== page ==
Just as great lawyers were (and, in smaller firms remain) the key drivers of law firms, so too are IT specialists, CEO’s, and branding experts the critical actors in “corporatized” giants like Dentons and DLA. If they are indeed law firms, they bear some remarkable similarities to roll-ups. To succeed, their legal teams will require leaders possessing skill-sets associated with large corporations—not law firms– to drive them (and they are not currently taught by law schools).
Legalzoom: The Manchurian Candidate
While we are on the subject of branding, can you name a legal services provider with stronger brand recognition than Legalzoom? Certainly, their brand is differentiated from the traditional white shoe elite law firms such as Cahill, Cravath, and a handful of others. But let’s remember that Legalzoom was a service provider, not a law firm, operating in the retail end of the legal vertical. Note the purposeful use of the past tense because (drum roll, please) Legalzoom has recently been granted an ABS in the U.K. and will now offer legal services (read: operate as a law firm) there.
By partnering with QualitySolicitors Law Firm Network to provide affordable legal services, Legalzoom has a vision to become the preeminent provider of retail legal services in the UK. The implications of Legalzoom’s migration to the UK are far- reaching. The company has demonstrated that a service provider can leverage its brand geographically as well as expand its delivery capability to include legal products and services as well as “to engage in the practice of law.” And don’t think that just because Legalzoom operates in the retail end of the legal vertical that same gambit could not be successfully pulled off in the corporate segment of the market.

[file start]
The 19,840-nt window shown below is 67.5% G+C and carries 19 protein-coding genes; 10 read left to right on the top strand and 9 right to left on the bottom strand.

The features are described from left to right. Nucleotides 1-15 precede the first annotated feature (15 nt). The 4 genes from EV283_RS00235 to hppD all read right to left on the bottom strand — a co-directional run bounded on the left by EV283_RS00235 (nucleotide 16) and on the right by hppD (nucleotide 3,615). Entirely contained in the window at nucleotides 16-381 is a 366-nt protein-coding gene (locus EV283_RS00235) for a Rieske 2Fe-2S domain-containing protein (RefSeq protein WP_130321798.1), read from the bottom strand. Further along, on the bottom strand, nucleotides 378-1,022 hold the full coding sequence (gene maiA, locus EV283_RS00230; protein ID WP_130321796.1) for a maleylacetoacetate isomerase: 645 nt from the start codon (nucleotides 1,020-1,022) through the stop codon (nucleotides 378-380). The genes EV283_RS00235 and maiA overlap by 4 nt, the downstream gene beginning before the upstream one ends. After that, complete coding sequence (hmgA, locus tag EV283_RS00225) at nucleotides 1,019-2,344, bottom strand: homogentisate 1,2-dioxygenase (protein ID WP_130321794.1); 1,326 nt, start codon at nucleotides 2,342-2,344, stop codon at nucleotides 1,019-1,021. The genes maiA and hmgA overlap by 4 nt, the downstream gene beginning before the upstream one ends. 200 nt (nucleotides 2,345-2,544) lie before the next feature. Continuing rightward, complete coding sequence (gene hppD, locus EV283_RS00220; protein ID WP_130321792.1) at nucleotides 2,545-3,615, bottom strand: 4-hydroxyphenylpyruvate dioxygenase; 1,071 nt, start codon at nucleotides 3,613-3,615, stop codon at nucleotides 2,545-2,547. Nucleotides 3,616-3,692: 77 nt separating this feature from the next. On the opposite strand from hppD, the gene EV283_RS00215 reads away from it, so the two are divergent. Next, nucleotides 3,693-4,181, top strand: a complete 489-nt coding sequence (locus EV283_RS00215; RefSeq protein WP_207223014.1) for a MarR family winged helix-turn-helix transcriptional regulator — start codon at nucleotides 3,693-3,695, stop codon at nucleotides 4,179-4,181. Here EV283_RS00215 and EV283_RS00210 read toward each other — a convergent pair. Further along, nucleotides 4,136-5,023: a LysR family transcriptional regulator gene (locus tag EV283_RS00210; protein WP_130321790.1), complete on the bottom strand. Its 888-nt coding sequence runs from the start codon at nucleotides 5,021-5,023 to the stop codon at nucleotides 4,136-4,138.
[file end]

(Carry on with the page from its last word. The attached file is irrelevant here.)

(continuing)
Some Final Observations
Legalzoom’s migration to the UK—like Cahill’s at the highest-echelon of the corporate market– speaks volumes about the influence of the ABS not only in the UK but also beyond. It is clear that the UK has become the epicenter of change in the legal vertical. The strategic migration of a “legal one percent” U.S. law firm as well as a household-name service provider—and the fact they are the first two U.S. legal services providers to secure ABS licensure—sheds light on the future of both ends of the legal market. The UK has already become the base camp for global expansion, and its favorable regulatory climate will be a magnet for retail and corporate leaders from the U.S. (and elsewhere). It’s clear that U.S. regulatory attempts to forestall the global push of legal services will simply be bypassed—at least until the U.S. accepts the inevitability of embracing regulations that are responsive to contemporary client demands.
The Dentons’ double-down in the U.S, on the other hand, constitutes persuasive evidence that the U.S. cannot immunize itself from the growing threat of foreign competition. It’s only a matter of time before large foreign-based firms—especially from the UK—will set up shop in the States, establish a beachhead here, and garner an enlarged share of the world’s largest legal market. They will, after all, give clients what they want: quality, global presence, transparency, efficiency, and cost effectiveness. “More for less” will trump “based in the U.S.”
To return to manifest destiny: it is a zero-sum phenomenon where some gain territory and others lose it. Until U.S. service providers and law firms can operate on a level playing field with their foreign-based competitors, they may find themselves defending their turf rather than expanding it.